A Year In Germany (Part 2)
You’d think that living in a highly globalised society, and having German friends (prior to meeting Chris), nothing about Germany will surprise me. Well, not true.
To my (pleasant) surprise, there are still plenty of interesting traits and habits that I’ve come to discover. They don’t shock me but it sometimes make me go, “What the hell…”
The German Culture That I’ve Come To Understand Better
For one, most Germans sleep with square pillows. Don’t ask me why, but most of them are flimsily-stuffed and soft, thus giving me a huge neck ache. When looking to replace the pillows, it then hit Chris that, rectangular and firm pillows are rare to find. Even Ikea stocks mainly flat and square pillows. The sort where you pay RM10 for would cost more than 10 Euros here, just because it’s not square!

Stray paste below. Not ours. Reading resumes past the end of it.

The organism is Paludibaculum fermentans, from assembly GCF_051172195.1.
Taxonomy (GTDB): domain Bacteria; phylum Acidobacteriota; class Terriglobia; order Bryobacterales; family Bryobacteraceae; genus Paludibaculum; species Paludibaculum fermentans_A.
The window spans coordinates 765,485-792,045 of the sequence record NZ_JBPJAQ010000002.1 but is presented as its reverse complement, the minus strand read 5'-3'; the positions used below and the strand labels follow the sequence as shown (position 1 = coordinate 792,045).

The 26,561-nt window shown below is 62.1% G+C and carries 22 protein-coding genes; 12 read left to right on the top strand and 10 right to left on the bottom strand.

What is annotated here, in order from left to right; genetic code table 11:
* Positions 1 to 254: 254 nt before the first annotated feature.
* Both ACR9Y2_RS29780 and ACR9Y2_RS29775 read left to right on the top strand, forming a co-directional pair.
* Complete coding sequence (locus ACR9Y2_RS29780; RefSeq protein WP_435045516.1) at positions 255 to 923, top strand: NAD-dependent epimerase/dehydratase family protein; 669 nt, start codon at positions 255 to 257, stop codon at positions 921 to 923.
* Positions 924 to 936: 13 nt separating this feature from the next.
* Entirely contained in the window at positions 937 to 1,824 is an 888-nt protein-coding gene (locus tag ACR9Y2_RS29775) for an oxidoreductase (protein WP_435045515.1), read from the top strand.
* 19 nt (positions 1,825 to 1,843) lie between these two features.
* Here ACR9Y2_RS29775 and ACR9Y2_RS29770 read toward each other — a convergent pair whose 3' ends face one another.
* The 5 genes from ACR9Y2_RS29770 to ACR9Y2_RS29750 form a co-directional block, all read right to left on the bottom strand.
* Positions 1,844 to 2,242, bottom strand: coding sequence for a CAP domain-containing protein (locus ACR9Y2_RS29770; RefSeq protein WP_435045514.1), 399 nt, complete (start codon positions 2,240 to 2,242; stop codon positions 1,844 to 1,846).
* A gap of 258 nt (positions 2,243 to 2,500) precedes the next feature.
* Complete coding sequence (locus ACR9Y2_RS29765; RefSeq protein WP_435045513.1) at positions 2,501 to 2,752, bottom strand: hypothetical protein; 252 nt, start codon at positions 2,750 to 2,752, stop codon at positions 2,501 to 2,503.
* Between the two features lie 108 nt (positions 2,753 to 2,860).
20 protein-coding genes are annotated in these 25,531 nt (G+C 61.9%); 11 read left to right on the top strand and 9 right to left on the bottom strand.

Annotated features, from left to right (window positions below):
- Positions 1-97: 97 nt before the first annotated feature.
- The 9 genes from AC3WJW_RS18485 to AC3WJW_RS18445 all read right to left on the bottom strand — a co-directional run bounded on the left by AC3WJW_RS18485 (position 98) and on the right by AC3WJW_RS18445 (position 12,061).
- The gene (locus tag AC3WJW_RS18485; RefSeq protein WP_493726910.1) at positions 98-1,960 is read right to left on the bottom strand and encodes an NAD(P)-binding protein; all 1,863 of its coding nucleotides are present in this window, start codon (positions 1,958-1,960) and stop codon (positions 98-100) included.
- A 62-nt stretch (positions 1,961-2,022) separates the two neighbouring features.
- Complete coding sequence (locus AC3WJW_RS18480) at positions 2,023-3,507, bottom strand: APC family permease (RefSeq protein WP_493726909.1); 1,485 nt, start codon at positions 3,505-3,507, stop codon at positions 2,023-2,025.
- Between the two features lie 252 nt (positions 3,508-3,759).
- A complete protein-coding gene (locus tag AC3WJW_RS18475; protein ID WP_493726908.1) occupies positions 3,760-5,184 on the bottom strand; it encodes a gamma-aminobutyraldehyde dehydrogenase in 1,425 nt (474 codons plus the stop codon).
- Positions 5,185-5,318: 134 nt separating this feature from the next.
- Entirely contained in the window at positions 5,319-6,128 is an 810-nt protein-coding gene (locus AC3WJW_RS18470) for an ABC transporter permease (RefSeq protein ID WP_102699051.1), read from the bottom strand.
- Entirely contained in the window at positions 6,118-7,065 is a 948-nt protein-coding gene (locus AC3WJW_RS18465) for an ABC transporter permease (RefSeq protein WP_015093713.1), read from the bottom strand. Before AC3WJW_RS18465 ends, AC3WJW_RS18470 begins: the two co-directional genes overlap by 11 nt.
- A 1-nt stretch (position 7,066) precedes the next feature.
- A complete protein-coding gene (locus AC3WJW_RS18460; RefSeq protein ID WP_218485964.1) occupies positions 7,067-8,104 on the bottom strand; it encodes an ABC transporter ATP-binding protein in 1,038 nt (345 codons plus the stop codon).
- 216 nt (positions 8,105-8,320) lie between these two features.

Then, there’s the waste separation thing. In Malaysia or in Singapore, we tend to throw everything into a bin. At the end of each day, you’ll tie up the plastic bag full of rubbish and take it out to the huge black garbage bin out there and pray that DBKL would do their job. In a typical HDB in Singapore, it’s not so different either. The plastic bag of garbage has to be pushed down the chute instead. (Ya-loh, the waste system in South East Asia leaves a lot to be desired.)
In England, France or Australia, at best, I remember having to separate between recyclables (glass, paper, cans, etc) and perishable garbage. But Germany-man, no one messes with Germany’s waste disposal system.